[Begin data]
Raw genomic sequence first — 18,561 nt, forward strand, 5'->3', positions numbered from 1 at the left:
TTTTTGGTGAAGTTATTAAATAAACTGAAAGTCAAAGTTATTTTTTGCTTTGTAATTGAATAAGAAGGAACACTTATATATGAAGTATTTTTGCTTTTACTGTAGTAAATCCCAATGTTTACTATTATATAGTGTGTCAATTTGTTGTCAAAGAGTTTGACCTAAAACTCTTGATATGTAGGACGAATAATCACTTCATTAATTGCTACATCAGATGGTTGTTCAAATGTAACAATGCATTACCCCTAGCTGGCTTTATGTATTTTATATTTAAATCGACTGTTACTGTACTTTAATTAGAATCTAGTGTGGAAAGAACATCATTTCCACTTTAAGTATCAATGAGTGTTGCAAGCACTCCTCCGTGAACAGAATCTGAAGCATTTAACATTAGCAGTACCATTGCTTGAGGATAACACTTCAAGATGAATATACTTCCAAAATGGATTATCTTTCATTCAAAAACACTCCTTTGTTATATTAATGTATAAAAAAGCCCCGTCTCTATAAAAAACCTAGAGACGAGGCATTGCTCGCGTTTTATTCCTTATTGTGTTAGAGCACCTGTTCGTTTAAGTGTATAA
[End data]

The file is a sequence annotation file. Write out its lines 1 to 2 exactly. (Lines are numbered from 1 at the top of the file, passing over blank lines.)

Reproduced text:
Raw genomic sequence first — 18,561 nt, forward strand, 5'->3', positions numbered from 1 at the left:
TTTTTGGTGAAGTTATTAAATAAACTGAAAGTCAAAGTTATTTTTTGCTTTGTAATTGAATAAGAAGGAACACTTATATATGAAGTATTTTTGCTTTTACTGTAGTAAATCCCAATGTTTACTATTATATAGTGTGTCAATTTGTTGTCAAAGAGTTTGACCTAAAACTCTTGATATGTAGGACGAATAATCACTTCATTAATTGCTACATCAGATGGTTGTTCAAATGTAACAATGCATTACCCCTAGCTGGCTTTATGTATTTTATATTTAAATCGACTGTTACTGTACTTTAATTAGAATCTAGTGTGGAAAGAACATCATTTCCACTTTAAGTATCAATGAGTGTTGCAAGCACTCCTCCGTGAACAGAATCTGAAGCATTTAACATTAGCAGTACCATTGCTTGAGGATAACACTTCAAGATGAATATACTTCCAAAATGGATTATCTTTCATTCAAAAACACTCCTTTGTTATATTAATGTATAAAAAAGCCCCGTCTCTATAAAAAACCTAGAGACGAGGCATTGCTCGCGTTTTATTCCTTATTGTGTTAGAGCACCTGTTCGTTTAAGTGTATAA